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Australasian Capital Confidence Barometer - Oct 2012 - Playing it safe is the new risky - EY - Australia

Australasian Capital Confidence Barometer, October 2012

Playing it safe is the new risky – is Australasia in danger of falling behind?

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Australasia: On which of the following capital management issues is your company placing the greatest attention and resources?

Intra-Asia-Pacific cross border activity as well as inter Asia-Pacific cross border activity is increasingly perceived as a barometer for the global community’s economic health.

In the 6th global survey, we found economic outlook, optimism, business health and willingness to divest or engage in M&A activity varied by market cross Asia-Pacific.

Are markets pursuing growth or maintaining stability?

Singapore Indonesia Malaysia Mainland China South Korea Australasia
58% - pursuing growth 61% - pursuing growth 46% - pursuing growth 64% - maintaining stability 65% - pursuing growth 49% - maintaining stability



Intra-Asia-Pacific cross border activity as well as inter Asia-Pacific cross border activity is increasingly perceived as a barometer for the global community’s economic health.

In the 6th global survey, we found economic outlook, optimism, business health and willingness to divest or engage in M&A activity varied by market cross Asia-Pacific.

Companies are managing their capital differently from six months ago. What are most markets focusing on today?

  Southeast Asia Mainland China South Korea Australasia
October 2011 40% - investing capital 35% - preserving capital
35% – investing capital
52% - optimizing capital 30% - preserving capital
April 2012 36% - investing capital 44% - optimizing capital 68% - investing capital 31% - optimizing capital



(note: We define markets in Southeast Asia to include: Singapore, Malaysia, Indonesia, Vietnam, Thailand, Cambodia/Laos, Phillipines)



There is no doubt that current operating conditions are challenging, with rapidly shifting success factors. However, in our view, long term growth objectives should always be considered, and taking an overly cautious approach may be a bigger risk for some organisations.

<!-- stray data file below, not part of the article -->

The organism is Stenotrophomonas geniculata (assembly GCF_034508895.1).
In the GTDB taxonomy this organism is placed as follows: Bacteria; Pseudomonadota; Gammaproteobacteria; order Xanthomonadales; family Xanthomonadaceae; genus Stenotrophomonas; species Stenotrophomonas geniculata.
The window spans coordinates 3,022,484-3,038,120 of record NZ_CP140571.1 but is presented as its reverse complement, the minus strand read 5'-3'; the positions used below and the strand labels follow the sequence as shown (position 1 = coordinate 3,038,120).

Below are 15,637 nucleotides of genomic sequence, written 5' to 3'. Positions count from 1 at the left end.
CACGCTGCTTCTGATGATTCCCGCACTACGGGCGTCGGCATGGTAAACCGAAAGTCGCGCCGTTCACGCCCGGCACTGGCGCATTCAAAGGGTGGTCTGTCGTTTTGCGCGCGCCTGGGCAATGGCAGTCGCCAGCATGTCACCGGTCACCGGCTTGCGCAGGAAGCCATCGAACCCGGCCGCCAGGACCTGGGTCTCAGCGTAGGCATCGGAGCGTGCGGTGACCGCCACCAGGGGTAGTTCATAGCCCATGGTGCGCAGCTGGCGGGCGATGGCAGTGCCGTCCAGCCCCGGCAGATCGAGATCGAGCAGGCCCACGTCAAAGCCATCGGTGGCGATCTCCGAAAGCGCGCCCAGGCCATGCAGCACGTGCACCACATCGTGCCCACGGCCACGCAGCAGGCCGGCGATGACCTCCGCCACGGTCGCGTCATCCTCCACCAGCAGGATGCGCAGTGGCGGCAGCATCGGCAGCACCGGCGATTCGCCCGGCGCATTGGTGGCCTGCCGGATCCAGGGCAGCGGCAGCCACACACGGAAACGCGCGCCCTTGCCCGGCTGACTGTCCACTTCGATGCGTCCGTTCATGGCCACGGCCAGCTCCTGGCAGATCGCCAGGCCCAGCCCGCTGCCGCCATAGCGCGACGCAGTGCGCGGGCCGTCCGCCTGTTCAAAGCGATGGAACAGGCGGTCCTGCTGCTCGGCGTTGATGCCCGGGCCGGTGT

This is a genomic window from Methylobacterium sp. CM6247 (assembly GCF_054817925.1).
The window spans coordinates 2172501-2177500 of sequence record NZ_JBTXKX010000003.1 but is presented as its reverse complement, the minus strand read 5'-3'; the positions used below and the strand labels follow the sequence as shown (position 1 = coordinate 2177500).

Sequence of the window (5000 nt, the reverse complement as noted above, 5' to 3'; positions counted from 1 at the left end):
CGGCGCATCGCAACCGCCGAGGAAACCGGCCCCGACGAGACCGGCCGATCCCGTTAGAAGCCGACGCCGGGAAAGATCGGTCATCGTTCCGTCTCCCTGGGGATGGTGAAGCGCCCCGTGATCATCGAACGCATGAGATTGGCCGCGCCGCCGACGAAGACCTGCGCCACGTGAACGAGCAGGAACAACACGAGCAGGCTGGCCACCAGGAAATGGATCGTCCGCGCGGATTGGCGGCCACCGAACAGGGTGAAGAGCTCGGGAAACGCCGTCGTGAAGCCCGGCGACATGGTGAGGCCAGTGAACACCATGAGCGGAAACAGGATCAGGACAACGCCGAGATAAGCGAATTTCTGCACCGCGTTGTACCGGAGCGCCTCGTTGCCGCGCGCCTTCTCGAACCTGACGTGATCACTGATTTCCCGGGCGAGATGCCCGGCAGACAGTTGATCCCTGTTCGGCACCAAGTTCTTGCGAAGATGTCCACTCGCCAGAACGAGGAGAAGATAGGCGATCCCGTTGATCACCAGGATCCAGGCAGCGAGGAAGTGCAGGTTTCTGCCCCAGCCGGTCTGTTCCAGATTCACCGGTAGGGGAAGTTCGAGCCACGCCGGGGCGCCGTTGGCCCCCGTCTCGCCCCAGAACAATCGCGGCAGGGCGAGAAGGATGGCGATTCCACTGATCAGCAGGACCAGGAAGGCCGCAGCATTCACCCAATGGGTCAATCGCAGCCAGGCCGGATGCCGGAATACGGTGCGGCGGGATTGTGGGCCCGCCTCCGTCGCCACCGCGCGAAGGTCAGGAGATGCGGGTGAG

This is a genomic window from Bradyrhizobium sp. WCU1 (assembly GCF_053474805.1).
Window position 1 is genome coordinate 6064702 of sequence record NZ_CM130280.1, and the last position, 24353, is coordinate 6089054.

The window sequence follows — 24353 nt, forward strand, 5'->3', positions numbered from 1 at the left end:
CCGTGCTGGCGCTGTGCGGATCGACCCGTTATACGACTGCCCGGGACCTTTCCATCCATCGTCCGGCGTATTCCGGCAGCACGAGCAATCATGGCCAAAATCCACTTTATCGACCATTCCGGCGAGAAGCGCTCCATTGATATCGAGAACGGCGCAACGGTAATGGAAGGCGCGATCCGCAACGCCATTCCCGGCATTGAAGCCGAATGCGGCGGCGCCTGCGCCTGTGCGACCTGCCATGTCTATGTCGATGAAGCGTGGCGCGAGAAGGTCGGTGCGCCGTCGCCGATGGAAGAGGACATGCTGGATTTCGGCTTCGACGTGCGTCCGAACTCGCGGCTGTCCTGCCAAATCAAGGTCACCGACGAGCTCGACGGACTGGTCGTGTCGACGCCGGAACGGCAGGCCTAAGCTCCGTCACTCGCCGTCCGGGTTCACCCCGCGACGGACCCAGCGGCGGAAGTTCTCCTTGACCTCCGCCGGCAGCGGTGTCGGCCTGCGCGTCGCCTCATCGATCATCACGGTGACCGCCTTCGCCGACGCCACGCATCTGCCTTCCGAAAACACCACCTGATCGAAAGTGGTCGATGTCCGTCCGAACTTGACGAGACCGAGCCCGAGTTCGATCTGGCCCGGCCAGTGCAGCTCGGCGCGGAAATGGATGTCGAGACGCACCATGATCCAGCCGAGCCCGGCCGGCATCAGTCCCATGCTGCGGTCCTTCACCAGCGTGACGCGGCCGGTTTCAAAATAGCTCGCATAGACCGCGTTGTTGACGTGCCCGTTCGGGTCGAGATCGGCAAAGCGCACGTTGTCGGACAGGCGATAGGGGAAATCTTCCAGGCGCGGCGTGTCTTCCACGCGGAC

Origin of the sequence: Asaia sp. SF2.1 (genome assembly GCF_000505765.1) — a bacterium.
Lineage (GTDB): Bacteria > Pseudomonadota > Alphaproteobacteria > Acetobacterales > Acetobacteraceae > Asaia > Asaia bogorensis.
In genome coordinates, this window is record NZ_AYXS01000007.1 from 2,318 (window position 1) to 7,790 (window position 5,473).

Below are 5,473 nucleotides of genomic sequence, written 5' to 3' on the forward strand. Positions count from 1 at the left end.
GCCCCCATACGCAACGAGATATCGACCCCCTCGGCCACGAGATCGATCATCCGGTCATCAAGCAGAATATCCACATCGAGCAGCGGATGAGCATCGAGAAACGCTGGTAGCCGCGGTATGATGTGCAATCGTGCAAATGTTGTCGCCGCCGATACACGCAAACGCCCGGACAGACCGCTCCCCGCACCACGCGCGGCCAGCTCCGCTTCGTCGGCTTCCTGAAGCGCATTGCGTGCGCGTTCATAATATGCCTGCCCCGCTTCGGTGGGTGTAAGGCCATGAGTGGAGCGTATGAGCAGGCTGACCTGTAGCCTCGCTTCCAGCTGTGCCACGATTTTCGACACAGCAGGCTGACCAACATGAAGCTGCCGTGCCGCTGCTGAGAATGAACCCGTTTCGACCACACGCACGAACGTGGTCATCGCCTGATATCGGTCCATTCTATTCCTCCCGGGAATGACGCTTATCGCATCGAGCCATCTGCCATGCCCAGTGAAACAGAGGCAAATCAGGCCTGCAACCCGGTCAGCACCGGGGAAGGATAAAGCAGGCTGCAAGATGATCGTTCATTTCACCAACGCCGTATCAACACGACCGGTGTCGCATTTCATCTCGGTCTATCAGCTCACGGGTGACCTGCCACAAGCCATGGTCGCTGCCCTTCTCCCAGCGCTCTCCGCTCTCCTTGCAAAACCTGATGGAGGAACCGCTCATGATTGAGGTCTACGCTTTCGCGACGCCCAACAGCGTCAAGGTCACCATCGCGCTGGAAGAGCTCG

There are a number of key factors encouraging a weak outlook in the global economy. The ongoing financial crisis in Europe, the slowing rate of growth in China, the looming US fiscal cliff and the uncertain political landscape in key regions, are just a few.

At home, our confidence has also declined due to growing concerns around rising labour costs and industrial relations generally, the continuing high dollar and softer commodity markets.

As a result of ongoing uncertainty, acquisition activity was expected to be modest. However, despite subdued transactions volumes, we are still seeing a number of strategic consolidations taking place, especially between organisations in the small-mid market range in the diversified industrial products and resources sectors. The main driver of these transactions is the need to bolster balance sheets, consolidate supply channels and diversify customer base.

Capital levels among investors is growing. When confidence does return it tends to increase rapidly so organisations will need to be prepared, as there is likely to be pent up demand across the board and things will move quickly.

Credit availability continues to be a challenge for some, and the situation could potentially get worse should there be a significant renewed focus on growth.

Interestingly it seems that Australasian organisations are a little more risk averse than their global counterparts. This is manifesting itself in a number of ways including their minimal utilisation of debt funding, their appetite to invest in Asia and transaction activity more generally.

Going forward it will be important for Australasian organisations to take a holistic view, keeping conservatism in balance, and ensuring it is not an impediment to growth.

In tougher economic times many organisations have a tendency to retreat from market activity. Many are focusing on ‘safer’ actions, such as reducing costs and implementing optimising strategies in order to improve margins and meet targets. This approach is unsustainable in the medium and longer term and can also negatively impact the ongoing competitive advantage of a business.

There is no doubt that current operating conditions are challenging with rapidly shifting success factors. However, in our view long term growth objectives should always be considered and taking an overly cautious approach may be a bigger risk for some organisations.



Pip McCrostie Pip McCrostie

Global Vice Chair,
Transaction Advisory
Services
Graeme Browning Graeme Browning

Oceania Managing Partner,
Transaction Advisory
Services


About this survey

EY’s Capital Confidence Barometer is a regular survey of senior executives from medium to large companies around the world conducted by the Economist Intelligence Unit (EIU).

The respondent community is comprised of selected EY clients and contacts and regular EIU contributors.

This snapshot of our findings gauges corporate confidence in the economic outlook and identifies boardroom trends and practices in the way companies manage their Capital Agenda.

Profile of respondents
  • EIU panel of over 1,500 executives surveyed in August and September 2012
  • 133 respondents from Australasia
  • Companies from 41 countries
  • Respondents from more than 24 industry sectors
  • 754 CEO, CFO and other C-level respondents
  • More than 400 would qualify for the Fortune 500 based on revenues


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